A map service is the way that ArcGIS server makes maps available through the web to be used in many types of applications.
Dynamic map services have built-in capabilities where the user can change some of the layers behavior and appearance. The opposite of a dynamic map service is a cached or tiled map service. A cached map service is a faster way to serve maps on the web where users view static pictures of the map that have been pre-created. A dynamic map service has to purposefully be cached - it does not happen automatically.
An image service is the way that ArcGIS server makes pixel-based imagery available through the web for use in many types of applications. Image services support on-the-fly processing such as symbology and raster functions. Learn more here.
After adding the image service to ArcMap, right-click and uncheck Enable Cache View Mode to change the image service from functioning as a cached service to a dynamic service. Click here to see what can be done with a dynamic image service. The opposite is true also (check to go from using an image service as dynamic to cached). If the Enable Cache View Mode option on the menu is grayed out, it means a cache has not been created for that image service.
All image services, whether cached or not, have the following options found in Layer Properties:
Cached image services have the following capabilities that dynamic image services do not:
Dynamic image services have the following capabilities that cached image services do not:
There are two ArcGIS Server URLs to use, depending on the type of data you need to connect to.
Use https://cteco.uconn.edu/ctmaps/rest/services to connect to thematic map services.
Use https://cteco.uconn.edu/ctraster/rest/services to connect to imagery and elevation.
To connect to the Map Services in the ArcGIS Online Map Viewer, click Add Data, choose Search for Layers
and then In: A GIS Server and under URL: type or copy/paste https://cteco.uconn.edu/ctmaps/rest/services for maps OR https://cteco.uconn.edu/ctraster/rest/services for imagery. Add the desired map services from the list.
1. In ArcMap, click the Add Data button. From the Look in text box at the top, click the down arrow and choose GIS Servers.
2. Click on Add ArcGIS Server.
3. Make sure that Use GIS Services is selected. Then click Next in the dialog box.
Enter one of the following into Server URL:
4. Click Finish.
5. The resulting connection that you just created should appear in the GIS Servers list.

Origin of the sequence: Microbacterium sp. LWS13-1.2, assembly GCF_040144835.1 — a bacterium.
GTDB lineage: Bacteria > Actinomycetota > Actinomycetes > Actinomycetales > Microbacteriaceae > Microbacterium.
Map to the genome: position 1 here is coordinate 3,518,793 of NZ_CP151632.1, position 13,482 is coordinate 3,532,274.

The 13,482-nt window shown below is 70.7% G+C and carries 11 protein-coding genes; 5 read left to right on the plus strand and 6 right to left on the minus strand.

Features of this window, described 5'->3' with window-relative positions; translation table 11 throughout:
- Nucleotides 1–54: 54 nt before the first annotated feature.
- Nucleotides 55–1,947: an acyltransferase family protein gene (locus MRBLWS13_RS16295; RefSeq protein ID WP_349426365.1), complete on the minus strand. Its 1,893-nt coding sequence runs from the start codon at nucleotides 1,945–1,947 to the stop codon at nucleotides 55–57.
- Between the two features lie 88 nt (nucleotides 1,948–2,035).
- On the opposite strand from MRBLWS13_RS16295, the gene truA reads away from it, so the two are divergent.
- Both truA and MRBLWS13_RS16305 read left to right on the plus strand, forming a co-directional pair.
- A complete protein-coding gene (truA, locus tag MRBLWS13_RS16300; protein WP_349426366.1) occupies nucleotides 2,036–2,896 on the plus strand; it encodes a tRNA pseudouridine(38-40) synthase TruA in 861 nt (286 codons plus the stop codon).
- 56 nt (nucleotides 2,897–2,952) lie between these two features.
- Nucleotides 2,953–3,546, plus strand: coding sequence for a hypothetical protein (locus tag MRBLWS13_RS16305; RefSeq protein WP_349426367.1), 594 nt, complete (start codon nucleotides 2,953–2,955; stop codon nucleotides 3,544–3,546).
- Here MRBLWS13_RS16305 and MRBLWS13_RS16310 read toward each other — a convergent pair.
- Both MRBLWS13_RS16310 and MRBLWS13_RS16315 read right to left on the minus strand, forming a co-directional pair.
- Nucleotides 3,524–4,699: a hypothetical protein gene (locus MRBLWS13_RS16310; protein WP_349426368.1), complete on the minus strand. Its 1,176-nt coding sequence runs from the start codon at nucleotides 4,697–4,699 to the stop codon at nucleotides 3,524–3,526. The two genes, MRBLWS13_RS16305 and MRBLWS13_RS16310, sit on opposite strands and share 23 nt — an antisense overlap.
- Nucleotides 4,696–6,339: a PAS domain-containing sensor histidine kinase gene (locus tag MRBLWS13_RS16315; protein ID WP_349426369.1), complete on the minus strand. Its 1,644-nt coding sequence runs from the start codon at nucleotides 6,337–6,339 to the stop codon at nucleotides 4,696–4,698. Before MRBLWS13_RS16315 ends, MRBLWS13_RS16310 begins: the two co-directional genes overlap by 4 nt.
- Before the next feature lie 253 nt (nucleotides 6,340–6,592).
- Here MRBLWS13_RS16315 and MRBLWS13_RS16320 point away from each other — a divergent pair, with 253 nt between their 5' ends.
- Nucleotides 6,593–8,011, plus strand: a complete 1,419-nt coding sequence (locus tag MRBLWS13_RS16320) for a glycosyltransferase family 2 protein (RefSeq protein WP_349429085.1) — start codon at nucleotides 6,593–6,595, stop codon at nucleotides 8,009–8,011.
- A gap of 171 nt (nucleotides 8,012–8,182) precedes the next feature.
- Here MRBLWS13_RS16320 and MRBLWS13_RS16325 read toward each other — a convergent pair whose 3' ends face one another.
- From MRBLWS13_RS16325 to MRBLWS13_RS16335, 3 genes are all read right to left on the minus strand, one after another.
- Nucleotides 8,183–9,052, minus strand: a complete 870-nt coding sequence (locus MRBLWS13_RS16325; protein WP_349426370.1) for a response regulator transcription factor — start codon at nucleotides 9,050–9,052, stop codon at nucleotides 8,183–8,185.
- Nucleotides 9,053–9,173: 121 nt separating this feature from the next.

6. Double click on the connection (ctmaps on cteco.uconn.edu OR ctraster on cteco.uconn.edu) to see the folders that contain available services and find a service.
7. Click the Add button. Below is an example of ArcMap connected to a map service. Once a map service is added, you might need to turn on its visibility checkbox and expand the group in order to see the information and the layers it contains. Note: depending on the map service, you may need to zoom in to a more detailed scale in order to display information.
The data is already symbolized for you in these map services. You can view the data and turn individual layers on and off, but you cannot edit the data, nor can you open an attribute table for any of the data layers. You can, however, use the Identify tool and retrieve feature database information in this way.
Yes. Many GIS softwares can connect to the WMS version of the CT ECO map and image services. There are two ways to find the WMS address. The easiest way is to use the REST endpoints. Follow these instructions. The other way is to build the URL. Read how here.
2. Navigate the folders and locate the desired service
3. Find the WMS link in the upper left-hand corner
4. The WMS link opens an xml file that contains the full link to the WMS service. Copy the link and use it in the GIS software.
Some services also list WMTS which is a Web Map Tile Service. It behaves similar to WMS but accommodates tiled services.
The other way to find the WMS link is to build it. WMS links are constructed as
where FOLDER is the containing folder(s) such as Base_map and SERVICE is the same of the map service such as CT_Base_Map. For example:
where FOLDER is images and SERVICE is the name of the image service, such as NAIP_2008. For example:
Visit the map and image services page for a complete list of available services.
WMS Link Examples:
|Maps||WMS Map Service URL|
|Base Map/CT Base Map|
|Open Space/Protected Open|
|Soils/Inland Wetland Soils||https://cteco.uconn.edu/ctmaps/services/Soils/Inland_Wetland_Soils/MapServer/WmsServer?|
|Images||WMS Map Service URL|
|Ortho 2009 CRCOG||https://cteco.uconn.edu/ctraster/services/images/Ortho_2009_CRCOG/ImageServer/WMSServer|
|Ortho 2010 Coast||https://cteco.uconn.edu/ctraster/services/images/Ortho_2010_Coast/ImageServer/WMSServer|
|Ortho 2012||WMS: https://cteco.uconn.edu/ctraster/services/images/Ortho_2012/ImageServer/WMSServer|
Go to the CT ECO Map and Image Services page for CT ECO Data Guides and/or GIS metadata for each CT ECO service.
More than 15 datasets of orthophotography are available on CT ECO. There are many variables that make each dataset unique including:
Photography taken during the summer is generally referred to as "leaf on" orthophotography, and photography taken during the early spring is generally referred to as "leaf off" photography. Leaf off is captured immediately after the snow cover melts and before stream levels rise and leaves blossom on the trees. It is ideal for observing features on the ground surface in developed, open or wooded areas. The leaves on trees and shrubs that would normally obstruct the view from above during the summer are largely absent in the early spring, allowing for the observation of features such as stone walls, roads, and structures in wooded areas, lawns and yards.
Refer to Connecticut Digital Orthophotography for a list and brief description of orthophotography available from CT ECO.